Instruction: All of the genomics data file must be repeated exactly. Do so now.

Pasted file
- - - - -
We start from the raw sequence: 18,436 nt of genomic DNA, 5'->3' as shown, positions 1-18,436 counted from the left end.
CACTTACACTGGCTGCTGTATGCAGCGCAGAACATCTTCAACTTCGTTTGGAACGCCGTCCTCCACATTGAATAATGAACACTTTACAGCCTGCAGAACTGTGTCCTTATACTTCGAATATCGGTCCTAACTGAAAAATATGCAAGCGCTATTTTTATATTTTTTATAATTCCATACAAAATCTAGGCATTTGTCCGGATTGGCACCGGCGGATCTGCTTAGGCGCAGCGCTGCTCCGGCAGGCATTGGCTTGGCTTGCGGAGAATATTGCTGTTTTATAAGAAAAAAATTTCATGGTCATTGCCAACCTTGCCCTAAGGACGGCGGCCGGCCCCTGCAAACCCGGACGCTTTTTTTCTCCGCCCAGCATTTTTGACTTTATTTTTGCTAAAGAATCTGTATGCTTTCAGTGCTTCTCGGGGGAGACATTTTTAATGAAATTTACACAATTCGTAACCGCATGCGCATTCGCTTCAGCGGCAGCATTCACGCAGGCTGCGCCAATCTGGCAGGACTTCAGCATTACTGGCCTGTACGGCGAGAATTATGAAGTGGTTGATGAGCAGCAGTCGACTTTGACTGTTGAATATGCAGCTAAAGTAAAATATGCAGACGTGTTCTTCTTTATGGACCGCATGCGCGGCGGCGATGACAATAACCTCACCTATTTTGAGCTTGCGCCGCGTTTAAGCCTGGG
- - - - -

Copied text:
We start from the raw sequence: 18,436 nt of genomic DNA, 5'->3' as shown, positions 1-18,436 counted from the left end.
CACTTACACTGGCTGCTGTATGCAGCGCAGAACATCTTCAACTTCGTTTGGAACGCCGTCCTCCACATTGAATAATGAACACTTTACAGCCTGCAGAACTGTGTCCTTATACTTCGAATATCGGTCCTAACTGAAAAATATGCAAGCGCTATTTTTATATTTTTTATAATTCCATACAAAATCTAGGCATTTGTCCGGATTGGCACCGGCGGATCTGCTTAGGCGCAGCGCTGCTCCGGCAGGCATTGGCTTGGCTTGCGGAGAATATTGCTGTTTTATAAGAAAAAAATTTCATGGTCATTGCCAACCTTGCCCTAAGGACGGCGGCCGGCCCCTGCAAACCCGGACGCTTTTTTTCTCCGCCCAGCATTTTTGACTTTATTTTTGCTAAAGAATCTGTATGCTTTCAGTGCTTCTCGGGGGAGACATTTTTAATGAAATTTACACAATTCGTAACCGCATGCGCATTCGCTTCAGCGGCAGCATTCACGCAGGCTGCGCCAATCTGGCAGGACTTCAGCATTACTGGCCTGTACGGCGAGAATTATGAAGTGGTTGATGAGCAGCAGTCGACTTTGACTGTTGAATATGCAGCTAAAGTAAAATATGCAGACGTGTTCTTCTTTATGGACCGCATGCGCGGCGGCGATGACAATAACCTCACCTATTTTGAGCTTGCGCCGCGTTTAAGCCTGGG